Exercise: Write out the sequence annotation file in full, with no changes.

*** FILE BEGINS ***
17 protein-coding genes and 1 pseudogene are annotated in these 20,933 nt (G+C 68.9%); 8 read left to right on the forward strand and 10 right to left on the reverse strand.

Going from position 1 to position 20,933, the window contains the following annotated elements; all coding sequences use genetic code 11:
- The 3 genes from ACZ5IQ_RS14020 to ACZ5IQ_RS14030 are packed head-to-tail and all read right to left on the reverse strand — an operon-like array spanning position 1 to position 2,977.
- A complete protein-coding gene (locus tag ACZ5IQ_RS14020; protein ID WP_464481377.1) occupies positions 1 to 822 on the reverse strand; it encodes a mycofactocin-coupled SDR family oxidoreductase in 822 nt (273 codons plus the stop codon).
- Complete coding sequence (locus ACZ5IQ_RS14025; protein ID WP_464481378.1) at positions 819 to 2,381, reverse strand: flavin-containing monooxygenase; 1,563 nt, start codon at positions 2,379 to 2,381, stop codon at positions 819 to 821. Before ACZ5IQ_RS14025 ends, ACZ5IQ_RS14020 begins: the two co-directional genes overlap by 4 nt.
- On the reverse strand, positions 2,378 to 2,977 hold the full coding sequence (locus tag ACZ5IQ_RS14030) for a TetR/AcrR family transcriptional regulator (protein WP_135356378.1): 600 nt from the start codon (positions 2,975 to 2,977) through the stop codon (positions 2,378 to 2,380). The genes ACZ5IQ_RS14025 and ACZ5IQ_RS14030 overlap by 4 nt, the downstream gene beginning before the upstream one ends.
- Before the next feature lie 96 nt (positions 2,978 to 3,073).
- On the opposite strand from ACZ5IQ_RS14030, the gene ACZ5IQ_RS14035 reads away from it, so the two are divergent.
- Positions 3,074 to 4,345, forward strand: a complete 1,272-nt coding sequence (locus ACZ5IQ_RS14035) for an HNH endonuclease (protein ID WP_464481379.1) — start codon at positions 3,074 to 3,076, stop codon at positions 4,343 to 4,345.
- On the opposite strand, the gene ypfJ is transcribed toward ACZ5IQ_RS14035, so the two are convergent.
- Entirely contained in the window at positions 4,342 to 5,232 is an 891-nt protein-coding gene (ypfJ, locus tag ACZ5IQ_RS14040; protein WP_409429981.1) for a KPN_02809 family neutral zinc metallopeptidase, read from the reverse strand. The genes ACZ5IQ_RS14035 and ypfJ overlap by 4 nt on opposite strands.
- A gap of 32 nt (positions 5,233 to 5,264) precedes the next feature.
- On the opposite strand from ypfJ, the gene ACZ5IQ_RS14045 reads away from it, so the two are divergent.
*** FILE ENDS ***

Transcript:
17 protein-coding genes and 1 pseudogene are annotated in these 20,933 nt (G+C 68.9%); 8 read left to right on the forward strand and 10 right to left on the reverse strand.

Going from position 1 to position 20,933, the window contains the following annotated elements; all coding sequences use genetic code 11:
- The 3 genes from ACZ5IQ_RS14020 to ACZ5IQ_RS14030 are packed head-to-tail and all read right to left on the reverse strand — an operon-like array spanning position 1 to position 2,977.
- A complete protein-coding gene (locus tag ACZ5IQ_RS14020; protein ID WP_464481377.1) occupies positions 1 to 822 on the reverse strand; it encodes a mycofactocin-coupled SDR family oxidoreductase in 822 nt (273 codons plus the stop codon).
- Complete coding sequence (locus ACZ5IQ_RS14025; protein ID WP_464481378.1) at positions 819 to 2,381, reverse strand: flavin-containing monooxygenase; 1,563 nt, start codon at positions 2,379 to 2,381, stop codon at positions 819 to 821. Before ACZ5IQ_RS14025 ends, ACZ5IQ_RS14020 begins: the two co-directional genes overlap by 4 nt.
- On the reverse strand, positions 2,378 to 2,977 hold the full coding sequence (locus tag ACZ5IQ_RS14030) for a TetR/AcrR family transcriptional regulator (protein WP_135356378.1): 600 nt from the start codon (positions 2,975 to 2,977) through the stop codon (positions 2,378 to 2,380). The genes ACZ5IQ_RS14025 and ACZ5IQ_RS14030 overlap by 4 nt, the downstream gene beginning before the upstream one ends.
- Before the next feature lie 96 nt (positions 2,978 to 3,073).
- On the opposite strand from ACZ5IQ_RS14030, the gene ACZ5IQ_RS14035 reads away from it, so the two are divergent.
- Positions 3,074 to 4,345, forward strand: a complete 1,272-nt coding sequence (locus ACZ5IQ_RS14035) for an HNH endonuclease (protein ID WP_464481379.1) — start codon at positions 3,074 to 3,076, stop codon at positions 4,343 to 4,345.
- On the opposite strand, the gene ypfJ is transcribed toward ACZ5IQ_RS14035, so the two are convergent.
- Entirely contained in the window at positions 4,342 to 5,232 is an 891-nt protein-coding gene (ypfJ, locus tag ACZ5IQ_RS14040; protein WP_409429981.1) for a KPN_02809 family neutral zinc metallopeptidase, read from the reverse strand. The genes ACZ5IQ_RS14035 and ypfJ overlap by 4 nt on opposite strands.
- A gap of 32 nt (positions 5,233 to 5,264) precedes the next feature.
- On the opposite strand from ypfJ, the gene ACZ5IQ_RS14045 reads away from it, so the two are divergent.